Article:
Help
Subscribe


GastroHep.com - the global online resource for all aspects of gastroenterology, hepatology and endoscopy

 19 November 2017

Advanced search
GastroHep.com - the global online resource for all aspects of gastroenterology, hepatology and endoscopy Profile of Roy Pounder

Home

News  
Journals
Review Articles
Slide Atlas
Video Clips
Online Books
Advanced Digestive Endoscopy
Classical Cases
Conference Diary
PubMed
International GH Links
USA GH Links
National GH Links
National GI Societies
Other Useful Links




Emails on Gastroenterology and Hepatology
the National AIDS Treatment Advocacy Project
Visit the gastroenterology section of the EUMS

News

Oral miltefosine for Indian visceral leishmaniasis

Oral miltefosine is an effective and safe treatment for Indian visceral leishmaniasis, find researchers in the latest issue of the New England Journal of Medicine.

News image

fiogf49gjkf04

There are approximately 500,000 cases per year of visceral leishmaniasis.

These occur primarily in the Indian subcontinent.

Almost all untreated patients die, and all the effective treatment agents are parenteral.

However, miltefosine is an oral agent that has a favorable therapeutic index for Indian visceral leishmaniasis, in small numbers of patients

6 months later, 94% of the miltefosine group and 97% of the amphotericin B group had not relapsed.
New England Journal of Medicine

In this study, a team of international researchers performed a clinical trial in India, comparing miltefosine with the most effective standard treatment, amphotericin B.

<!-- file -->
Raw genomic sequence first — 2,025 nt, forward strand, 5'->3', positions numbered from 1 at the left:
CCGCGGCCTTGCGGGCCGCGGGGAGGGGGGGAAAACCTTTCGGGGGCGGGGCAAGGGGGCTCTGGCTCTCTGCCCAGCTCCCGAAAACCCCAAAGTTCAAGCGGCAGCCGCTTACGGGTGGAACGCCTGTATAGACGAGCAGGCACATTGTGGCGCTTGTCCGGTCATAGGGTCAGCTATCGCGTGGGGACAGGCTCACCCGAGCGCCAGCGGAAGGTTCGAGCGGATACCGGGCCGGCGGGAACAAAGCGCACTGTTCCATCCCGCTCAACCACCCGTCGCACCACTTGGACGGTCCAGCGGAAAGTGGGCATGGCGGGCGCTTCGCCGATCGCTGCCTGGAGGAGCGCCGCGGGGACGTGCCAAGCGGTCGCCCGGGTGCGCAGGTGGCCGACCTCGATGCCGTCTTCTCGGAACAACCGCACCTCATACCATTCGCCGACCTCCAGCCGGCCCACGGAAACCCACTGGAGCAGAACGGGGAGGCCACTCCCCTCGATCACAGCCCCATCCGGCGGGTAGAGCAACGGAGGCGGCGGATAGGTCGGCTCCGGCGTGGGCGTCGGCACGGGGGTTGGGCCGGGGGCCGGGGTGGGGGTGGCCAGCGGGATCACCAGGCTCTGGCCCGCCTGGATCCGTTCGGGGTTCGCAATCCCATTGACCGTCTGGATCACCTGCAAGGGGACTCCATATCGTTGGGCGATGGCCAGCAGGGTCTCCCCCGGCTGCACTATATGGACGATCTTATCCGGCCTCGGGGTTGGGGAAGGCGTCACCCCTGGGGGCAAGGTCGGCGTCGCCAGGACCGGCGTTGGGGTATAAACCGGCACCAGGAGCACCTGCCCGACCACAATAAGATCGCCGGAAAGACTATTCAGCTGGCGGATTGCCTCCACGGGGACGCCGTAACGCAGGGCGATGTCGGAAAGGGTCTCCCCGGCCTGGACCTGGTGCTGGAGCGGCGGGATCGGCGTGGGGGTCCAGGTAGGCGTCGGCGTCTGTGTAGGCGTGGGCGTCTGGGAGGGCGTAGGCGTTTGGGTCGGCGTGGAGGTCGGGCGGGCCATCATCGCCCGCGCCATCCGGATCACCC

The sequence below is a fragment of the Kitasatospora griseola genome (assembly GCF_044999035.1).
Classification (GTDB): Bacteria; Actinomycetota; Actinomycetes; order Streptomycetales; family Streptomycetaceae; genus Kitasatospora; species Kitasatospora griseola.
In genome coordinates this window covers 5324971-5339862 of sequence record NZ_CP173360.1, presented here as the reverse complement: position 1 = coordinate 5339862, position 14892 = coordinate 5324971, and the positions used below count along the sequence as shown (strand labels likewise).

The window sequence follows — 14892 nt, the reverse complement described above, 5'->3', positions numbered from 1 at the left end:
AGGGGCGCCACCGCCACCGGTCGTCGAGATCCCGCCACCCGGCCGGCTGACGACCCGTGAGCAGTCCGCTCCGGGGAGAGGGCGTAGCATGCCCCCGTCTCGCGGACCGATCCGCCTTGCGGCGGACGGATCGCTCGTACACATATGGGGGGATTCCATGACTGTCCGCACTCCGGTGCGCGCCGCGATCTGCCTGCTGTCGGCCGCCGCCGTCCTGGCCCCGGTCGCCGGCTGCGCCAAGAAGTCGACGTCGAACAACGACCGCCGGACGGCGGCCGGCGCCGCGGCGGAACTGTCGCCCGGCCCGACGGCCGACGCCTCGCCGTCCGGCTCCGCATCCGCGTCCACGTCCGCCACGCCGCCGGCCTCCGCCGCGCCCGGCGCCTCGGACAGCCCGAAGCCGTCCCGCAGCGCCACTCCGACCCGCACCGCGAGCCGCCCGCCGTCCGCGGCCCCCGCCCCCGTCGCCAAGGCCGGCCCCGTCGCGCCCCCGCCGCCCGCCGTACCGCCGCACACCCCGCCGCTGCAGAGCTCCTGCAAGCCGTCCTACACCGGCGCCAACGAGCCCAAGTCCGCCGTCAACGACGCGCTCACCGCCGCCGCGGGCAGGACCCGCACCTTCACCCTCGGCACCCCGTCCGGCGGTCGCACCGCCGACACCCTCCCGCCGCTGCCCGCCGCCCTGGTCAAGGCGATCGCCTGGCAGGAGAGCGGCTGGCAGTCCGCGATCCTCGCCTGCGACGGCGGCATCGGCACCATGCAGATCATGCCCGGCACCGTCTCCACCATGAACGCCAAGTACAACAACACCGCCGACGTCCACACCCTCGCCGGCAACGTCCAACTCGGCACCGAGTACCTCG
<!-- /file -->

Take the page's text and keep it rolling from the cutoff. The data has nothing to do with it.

The team orally administered miltefosine (50 or 100 mg [approximately 2.5 mg per kilogram of body weight] daily for 28 days) to 299 patients, 12 years or older.

In addition, 99 patients received intravenously administered amphotericin B (1 mg per kilogram, every other day for a total of 15 injections).

The groups were well matched in terms of age, weight, proportion with previous failure of treatment for leishmaniasis, parasitologic grade of splenic aspirate, and splenomegaly.

At the end of treatment, the researchers obtained splenic aspirates from 293 patients in the miltefosine group, and from 98 patients in the amphotericin B group.

The team did not identify any parasites, and determined and an initial cure rate of 100%.

By 6 months after the completion of treatment, 94% of patients in the miltefosine group and 97% of patients in the amphotericin B group had not had a relapse. The researchers classified these patients as cured.

However, a greater number of patients in the miltefosine group experienced vomiting (38%) and diarrhea (20%), lasting 1 to 2 days.

Dr Shyam Sundar's team concluded, "Oral miltefosine is an effective and safe treatment for Indian visceral leishmaniasis".

"Miltefosine may be particularly advantageous because it can be administered orally."

"It may also be helpful in regions where parasites are resistant to current agents."

In related editorial in the same publication, Dr Henry Murray also discusses visceral leishmaniasis, or kala-azar, and its prevalence in India, Nepal, Bangladesh, Brazil, and Sudan.

Dr Murray concludes that visceral leishmaniasis "remains a neglected disease".

"The biggest problem today is no longer a lack of basic research, epidemiological work, or clinical investigation into diagnosis and treatment."

"Instead the real obstacle now…is proper translation, distribution, and expansion of the advances that have been made."

N Engl J Med 2002; 347(22): 1739-46. 1793-4
02 December 2002

Go to top of page Email this page Email this page to a colleague

 17 November 2017 
Food elimination diets for treatment of adults with eosinophilic esophagitis
 17 November 2017 
PPI use and cognitive function in women
 17 November 2017 
Predicting microscopic colitis
 16 November 2017 
NAFLD-hepatocellular carcinoma and survival after orthotopic liver transplant